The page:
We don’t want to take these numbers too literally and imbue them with more precision than they really have. These estimates are based on nationally representative samples and there are almost certainly elite schools in these countries that may have a few hundred students that weren’t in the sample frame or didn’t happen to get sampled. I am not trying to emphasize that there are just 5 children in Zambia at Level 4 and above, and that Paraguay with 37 or Guatemala with 141 is doing much better. I am emphasizing that all these countries (with the possible exception of Ecuador, which is both a richer country and has had an extensive reform of education over the last decade) have so extraordinarily few students, not just in the “global elite” or super-stars of performance (say, Level 6 or top 10 percent), but even globally medium proficient or globally proficient.
Think of the high-level skills and national leadership these countries need to meet the many challenges they face and to develop their national societies and economies. These countries need engineers, doctors and nurses, entrepreneurs, government officials and policy makers, university professors, and politicians and political leaders. In a country like Zambia, these all have to emerge from a system of basic education producing five students a year with reading and math skills at global proficiency levels (compared to the tens or hundreds of thousands other countries can draw from). In Honduras, there are less than 1,000 students at global proficiency levels in reading or math. These countries could not fill the entering class of even single modest sized university with students in the global top 30 percent.
And Vietnam proves these low levels of performance are not an inevitable condition of being a developing country. In Vietnam, there are 240,605 fifteen-year-olds at Level 4 or above in math and 161,466 at Level 4 or above in reading. For every child in Cambodia that is globally proficient in math, there are 2,200 such children in Vietnam.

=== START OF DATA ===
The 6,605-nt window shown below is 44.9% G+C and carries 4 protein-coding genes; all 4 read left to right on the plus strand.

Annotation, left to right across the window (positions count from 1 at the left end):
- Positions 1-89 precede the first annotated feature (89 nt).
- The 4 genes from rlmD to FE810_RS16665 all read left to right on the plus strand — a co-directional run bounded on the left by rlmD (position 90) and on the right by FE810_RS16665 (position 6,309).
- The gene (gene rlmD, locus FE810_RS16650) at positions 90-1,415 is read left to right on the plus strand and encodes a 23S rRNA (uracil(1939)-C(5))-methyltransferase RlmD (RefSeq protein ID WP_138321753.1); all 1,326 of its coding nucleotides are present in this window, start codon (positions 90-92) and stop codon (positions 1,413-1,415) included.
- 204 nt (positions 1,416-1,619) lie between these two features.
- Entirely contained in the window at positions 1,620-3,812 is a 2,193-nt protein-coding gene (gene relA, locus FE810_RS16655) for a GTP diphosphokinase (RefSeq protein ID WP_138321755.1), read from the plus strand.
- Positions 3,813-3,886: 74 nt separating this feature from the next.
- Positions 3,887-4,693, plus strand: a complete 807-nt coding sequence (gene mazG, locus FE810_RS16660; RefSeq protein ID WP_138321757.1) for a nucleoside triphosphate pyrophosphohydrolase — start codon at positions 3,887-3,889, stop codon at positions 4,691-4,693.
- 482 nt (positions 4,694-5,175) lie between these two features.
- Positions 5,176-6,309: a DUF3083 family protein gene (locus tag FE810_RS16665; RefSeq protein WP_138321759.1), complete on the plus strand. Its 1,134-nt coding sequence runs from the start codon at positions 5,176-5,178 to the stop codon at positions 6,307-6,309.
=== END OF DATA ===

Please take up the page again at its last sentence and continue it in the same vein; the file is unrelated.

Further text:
With learning levels this low, expanding enrollment will do some good, but will not raise the absolute number of students who are globally proficient by much. PISA-D only tests those aged 15 who are in Grade 7 or higher. In Zambia, this meant only 36 percent of those aged 15 were tested. But suppose we just take the fraction who did achieve at Level 4 or above in mathematics and multiply that times the entire 15-year-old population—a crude simulation of the gains from reaching universal enrollment at current learning profiles. The number performing at Level 4 or above would increase from 5 to 14. Expanding the number of children who reach Grade 7 or higher by age 15 by more than 230,000 children, would result in only 9 more children across the whole country able to perform at modest global levels. Even in other countries (besides Ecuador) universalizing education to age 15 would add less than 1,000 new students at global proficiency in mathematics and less than 2,000 in reading. Even if Guatemala pushed from only 47 percent in school at Grade 7 or above to 100 percent, this would add 156 additional 15-year-olds at Level 4 or above for a total of 298.